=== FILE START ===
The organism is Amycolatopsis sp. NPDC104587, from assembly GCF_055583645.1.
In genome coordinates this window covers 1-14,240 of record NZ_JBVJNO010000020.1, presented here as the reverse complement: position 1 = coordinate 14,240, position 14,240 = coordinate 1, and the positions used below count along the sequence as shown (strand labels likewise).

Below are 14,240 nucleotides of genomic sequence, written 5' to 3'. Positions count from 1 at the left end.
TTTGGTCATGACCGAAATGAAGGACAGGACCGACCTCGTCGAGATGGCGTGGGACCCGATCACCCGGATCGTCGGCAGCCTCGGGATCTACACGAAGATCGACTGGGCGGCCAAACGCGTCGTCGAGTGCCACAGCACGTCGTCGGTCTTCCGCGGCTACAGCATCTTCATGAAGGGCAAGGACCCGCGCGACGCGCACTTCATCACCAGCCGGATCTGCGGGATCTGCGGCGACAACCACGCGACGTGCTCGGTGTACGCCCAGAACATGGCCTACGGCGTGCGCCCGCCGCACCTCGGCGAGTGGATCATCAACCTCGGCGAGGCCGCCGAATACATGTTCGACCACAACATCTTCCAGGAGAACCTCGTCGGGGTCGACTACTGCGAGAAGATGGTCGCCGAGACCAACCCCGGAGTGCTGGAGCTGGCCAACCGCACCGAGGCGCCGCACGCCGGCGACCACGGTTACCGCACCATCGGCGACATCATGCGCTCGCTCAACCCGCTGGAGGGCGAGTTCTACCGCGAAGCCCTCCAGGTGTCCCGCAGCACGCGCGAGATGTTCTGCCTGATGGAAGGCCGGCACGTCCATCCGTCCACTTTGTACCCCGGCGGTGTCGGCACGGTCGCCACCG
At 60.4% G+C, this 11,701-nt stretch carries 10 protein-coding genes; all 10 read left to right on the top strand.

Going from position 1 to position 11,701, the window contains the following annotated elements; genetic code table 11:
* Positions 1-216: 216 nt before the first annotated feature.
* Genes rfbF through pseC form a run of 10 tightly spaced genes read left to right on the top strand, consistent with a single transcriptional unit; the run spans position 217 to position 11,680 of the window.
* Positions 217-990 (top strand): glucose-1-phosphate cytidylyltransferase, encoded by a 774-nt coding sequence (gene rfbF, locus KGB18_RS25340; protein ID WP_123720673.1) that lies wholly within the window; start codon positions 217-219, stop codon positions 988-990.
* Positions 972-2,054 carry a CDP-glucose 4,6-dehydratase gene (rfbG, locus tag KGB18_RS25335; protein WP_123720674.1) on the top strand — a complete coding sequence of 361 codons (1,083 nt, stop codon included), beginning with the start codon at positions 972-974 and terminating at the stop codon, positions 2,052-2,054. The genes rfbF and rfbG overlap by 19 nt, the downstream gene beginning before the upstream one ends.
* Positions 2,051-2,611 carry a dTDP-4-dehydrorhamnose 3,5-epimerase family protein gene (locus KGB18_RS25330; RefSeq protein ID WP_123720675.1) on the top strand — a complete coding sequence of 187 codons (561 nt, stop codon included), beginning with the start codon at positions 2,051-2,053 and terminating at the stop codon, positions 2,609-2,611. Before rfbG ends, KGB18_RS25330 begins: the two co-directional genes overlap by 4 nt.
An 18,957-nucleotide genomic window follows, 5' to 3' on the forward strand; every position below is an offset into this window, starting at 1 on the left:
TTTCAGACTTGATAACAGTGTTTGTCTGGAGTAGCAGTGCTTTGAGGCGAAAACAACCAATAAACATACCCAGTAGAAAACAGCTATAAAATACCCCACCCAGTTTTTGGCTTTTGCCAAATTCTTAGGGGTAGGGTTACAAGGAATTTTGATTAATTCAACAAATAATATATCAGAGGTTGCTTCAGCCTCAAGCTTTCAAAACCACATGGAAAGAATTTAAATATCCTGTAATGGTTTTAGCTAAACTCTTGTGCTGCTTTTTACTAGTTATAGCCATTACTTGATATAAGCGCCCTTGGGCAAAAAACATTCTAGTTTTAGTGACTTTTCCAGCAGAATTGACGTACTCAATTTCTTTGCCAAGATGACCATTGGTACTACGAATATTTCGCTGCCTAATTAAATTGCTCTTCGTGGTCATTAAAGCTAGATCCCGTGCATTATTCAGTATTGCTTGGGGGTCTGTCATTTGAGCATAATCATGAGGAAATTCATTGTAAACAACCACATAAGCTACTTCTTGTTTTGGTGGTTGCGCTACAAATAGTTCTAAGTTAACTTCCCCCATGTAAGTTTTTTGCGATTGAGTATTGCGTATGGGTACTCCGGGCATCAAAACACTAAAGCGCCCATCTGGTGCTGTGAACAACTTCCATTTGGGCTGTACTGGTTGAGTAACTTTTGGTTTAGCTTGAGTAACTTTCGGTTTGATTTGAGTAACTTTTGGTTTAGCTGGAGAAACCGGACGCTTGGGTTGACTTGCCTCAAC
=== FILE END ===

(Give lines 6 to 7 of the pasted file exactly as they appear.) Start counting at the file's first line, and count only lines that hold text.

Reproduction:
Going from position 1 to position 11,701, the window contains the following annotated elements; genetic code table 11:
* Positions 1-216: 216 nt before the first annotated feature.